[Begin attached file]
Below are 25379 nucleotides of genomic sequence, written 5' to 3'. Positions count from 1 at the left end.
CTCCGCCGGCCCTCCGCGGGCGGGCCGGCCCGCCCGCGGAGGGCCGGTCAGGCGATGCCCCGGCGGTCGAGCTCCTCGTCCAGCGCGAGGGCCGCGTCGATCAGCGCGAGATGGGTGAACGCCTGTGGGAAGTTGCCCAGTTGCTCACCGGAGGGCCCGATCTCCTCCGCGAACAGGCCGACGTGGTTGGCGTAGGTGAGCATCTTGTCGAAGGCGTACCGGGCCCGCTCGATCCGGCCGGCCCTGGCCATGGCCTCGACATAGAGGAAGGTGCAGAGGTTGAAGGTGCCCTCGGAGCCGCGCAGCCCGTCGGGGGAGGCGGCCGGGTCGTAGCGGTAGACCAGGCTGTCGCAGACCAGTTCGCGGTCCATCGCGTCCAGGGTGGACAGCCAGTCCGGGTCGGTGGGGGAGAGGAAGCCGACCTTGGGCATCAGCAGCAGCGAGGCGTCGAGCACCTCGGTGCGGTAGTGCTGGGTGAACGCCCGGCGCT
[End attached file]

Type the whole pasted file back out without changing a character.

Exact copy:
Below are 25379 nucleotides of genomic sequence, written 5' to 3'. Positions count from 1 at the left end.
CTCCGCCGGCCCTCCGCGGGCGGGCCGGCCCGCCCGCGGAGGGCCGGTCAGGCGATGCCCCGGCGGTCGAGCTCCTCGTCCAGCGCGAGGGCCGCGTCGATCAGCGCGAGATGGGTGAACGCCTGTGGGAAGTTGCCCAGTTGCTCACCGGAGGGCCCGATCTCCTCCGCGAACAGGCCGACGTGGTTGGCGTAGGTGAGCATCTTGTCGAAGGCGTACCGGGCCCGCTCGATCCGGCCGGCCCTGGCCATGGCCTCGACATAGAGGAAGGTGCAGAGGTTGAAGGTGCCCTCGGAGCCGCGCAGCCCGTCGGGGGAGGCGGCCGGGTCGTAGCGGTAGACCAGGCTGTCGCAGACCAGTTCGCGGTCCATCGCGTCCAGGGTGGACAGCCAGTCCGGGTCGGTGGGGGAGAGGAAGCCGACCTTGGGCATCAGCAGCAGCGAGGCGTCGAGCACCTCGGTGCGGTAGTGCTGGGTGAACGCCCGGCGCT